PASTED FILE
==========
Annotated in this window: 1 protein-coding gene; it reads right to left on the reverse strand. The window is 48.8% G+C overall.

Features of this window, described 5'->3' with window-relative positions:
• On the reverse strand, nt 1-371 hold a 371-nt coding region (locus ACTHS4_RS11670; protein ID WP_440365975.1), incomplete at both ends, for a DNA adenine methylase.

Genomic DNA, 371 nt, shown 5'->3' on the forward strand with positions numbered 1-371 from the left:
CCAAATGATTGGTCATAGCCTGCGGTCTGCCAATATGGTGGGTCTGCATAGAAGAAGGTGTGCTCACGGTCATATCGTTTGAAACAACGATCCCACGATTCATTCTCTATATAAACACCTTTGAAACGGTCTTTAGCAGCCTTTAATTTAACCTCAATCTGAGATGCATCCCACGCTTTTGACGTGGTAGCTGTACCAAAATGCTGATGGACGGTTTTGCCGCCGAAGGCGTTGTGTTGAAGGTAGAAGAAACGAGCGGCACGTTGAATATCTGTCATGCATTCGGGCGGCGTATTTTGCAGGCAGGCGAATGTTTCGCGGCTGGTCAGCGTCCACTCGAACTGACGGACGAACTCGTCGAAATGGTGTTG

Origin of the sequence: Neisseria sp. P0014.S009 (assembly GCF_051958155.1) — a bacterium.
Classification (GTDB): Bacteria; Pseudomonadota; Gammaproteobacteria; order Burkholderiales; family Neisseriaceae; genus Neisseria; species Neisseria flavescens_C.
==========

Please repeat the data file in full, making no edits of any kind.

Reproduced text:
Annotated in this window: 1 protein-coding gene; it reads right to left on the reverse strand. The window is 48.8% G+C overall.

Features of this window, described 5'->3' with window-relative positions:
• On the reverse strand, nt 1-371 hold a 371-nt coding region (locus ACTHS4_RS11670; protein ID WP_440365975.1), incomplete at both ends, for a DNA adenine methylase.

Genomic DNA, 371 nt, shown 5'->3' on the forward strand with positions numbered 1-371 from the left:
CCAAATGATTGGTCATAGCCTGCGGTCTGCCAATATGGTGGGTCTGCATAGAAGAAGGTGTGCTCACGGTCATATCGTTTGAAACAACGATCCCACGATTCATTCTCTATATAAACACCTTTGAAACGGTCTTTAGCAGCCTTTAATTTAACCTCAATCTGAGATGCATCCCACGCTTTTGACGTGGTAGCTGTACCAAAATGCTGATGGACGGTTTTGCCGCCGAAGGCGTTGTGTTGAAGGTAGAAGAAACGAGCGGCACGTTGAATATCTGTCATGCATTCGGGCGGCGTATTTTGCAGGCAGGCGAATGTTTCGCGGCTGGTCAGCGTCCACTCGAACTGACGGACGAACTCGTCGAAATGGTGTTG

Origin of the sequence: Neisseria sp. P0014.S009 (assembly GCF_051958155.1) — a bacterium.
Classification (GTDB): Bacteria; Pseudomonadota; Gammaproteobacteria; order Burkholderiales; family Neisseriaceae; genus Neisseria; species Neisseria flavescens_C.